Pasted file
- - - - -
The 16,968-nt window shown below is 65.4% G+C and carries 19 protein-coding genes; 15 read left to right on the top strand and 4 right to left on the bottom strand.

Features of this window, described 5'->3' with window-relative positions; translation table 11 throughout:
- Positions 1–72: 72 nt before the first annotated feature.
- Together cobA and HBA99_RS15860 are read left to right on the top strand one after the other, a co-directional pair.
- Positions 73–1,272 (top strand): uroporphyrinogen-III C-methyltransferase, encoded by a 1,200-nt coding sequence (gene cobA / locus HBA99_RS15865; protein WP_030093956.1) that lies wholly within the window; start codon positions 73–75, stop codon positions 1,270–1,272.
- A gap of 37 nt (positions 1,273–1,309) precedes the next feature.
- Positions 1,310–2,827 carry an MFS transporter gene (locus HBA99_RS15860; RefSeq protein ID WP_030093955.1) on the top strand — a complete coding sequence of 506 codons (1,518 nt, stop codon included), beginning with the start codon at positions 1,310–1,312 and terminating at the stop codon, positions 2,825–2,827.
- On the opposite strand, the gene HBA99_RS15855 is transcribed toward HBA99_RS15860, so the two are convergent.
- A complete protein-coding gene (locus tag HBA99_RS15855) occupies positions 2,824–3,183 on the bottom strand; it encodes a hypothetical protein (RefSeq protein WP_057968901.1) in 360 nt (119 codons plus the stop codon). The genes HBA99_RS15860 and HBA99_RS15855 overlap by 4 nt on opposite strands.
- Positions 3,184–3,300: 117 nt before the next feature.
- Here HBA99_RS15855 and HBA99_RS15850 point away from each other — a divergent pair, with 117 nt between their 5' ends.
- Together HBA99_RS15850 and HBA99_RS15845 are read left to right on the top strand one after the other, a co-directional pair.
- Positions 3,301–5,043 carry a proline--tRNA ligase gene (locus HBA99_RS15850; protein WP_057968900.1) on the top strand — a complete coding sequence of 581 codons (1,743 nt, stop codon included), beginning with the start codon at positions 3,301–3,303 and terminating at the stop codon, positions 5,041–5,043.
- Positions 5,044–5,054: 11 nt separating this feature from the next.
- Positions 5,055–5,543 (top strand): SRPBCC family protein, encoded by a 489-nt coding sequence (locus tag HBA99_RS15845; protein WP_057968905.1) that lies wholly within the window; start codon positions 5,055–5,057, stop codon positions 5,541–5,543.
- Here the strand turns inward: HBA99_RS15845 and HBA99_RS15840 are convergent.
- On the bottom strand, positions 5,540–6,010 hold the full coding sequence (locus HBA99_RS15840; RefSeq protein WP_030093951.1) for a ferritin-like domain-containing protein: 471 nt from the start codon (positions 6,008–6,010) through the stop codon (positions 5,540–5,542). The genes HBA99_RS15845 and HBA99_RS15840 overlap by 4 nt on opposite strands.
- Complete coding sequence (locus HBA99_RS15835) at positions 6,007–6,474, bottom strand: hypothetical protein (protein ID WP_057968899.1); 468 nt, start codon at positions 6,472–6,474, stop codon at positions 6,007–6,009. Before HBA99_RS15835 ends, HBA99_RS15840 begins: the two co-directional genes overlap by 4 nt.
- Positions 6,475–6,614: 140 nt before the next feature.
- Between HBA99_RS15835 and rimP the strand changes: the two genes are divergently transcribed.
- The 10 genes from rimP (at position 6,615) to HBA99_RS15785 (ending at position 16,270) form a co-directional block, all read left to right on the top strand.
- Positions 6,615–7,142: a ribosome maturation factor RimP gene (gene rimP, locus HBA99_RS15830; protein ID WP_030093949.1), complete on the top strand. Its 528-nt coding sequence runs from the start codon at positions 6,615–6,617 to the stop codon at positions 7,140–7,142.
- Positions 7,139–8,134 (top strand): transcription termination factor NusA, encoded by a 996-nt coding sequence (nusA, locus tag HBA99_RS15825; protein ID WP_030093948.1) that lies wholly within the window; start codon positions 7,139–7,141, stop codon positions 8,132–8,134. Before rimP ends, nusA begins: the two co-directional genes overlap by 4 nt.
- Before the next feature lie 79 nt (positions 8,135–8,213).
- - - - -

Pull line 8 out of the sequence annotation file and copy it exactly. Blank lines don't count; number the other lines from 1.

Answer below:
- On the opposite strand, the gene HBA99_RS15855 is transcribed toward HBA99_RS15860, so the two are convergent.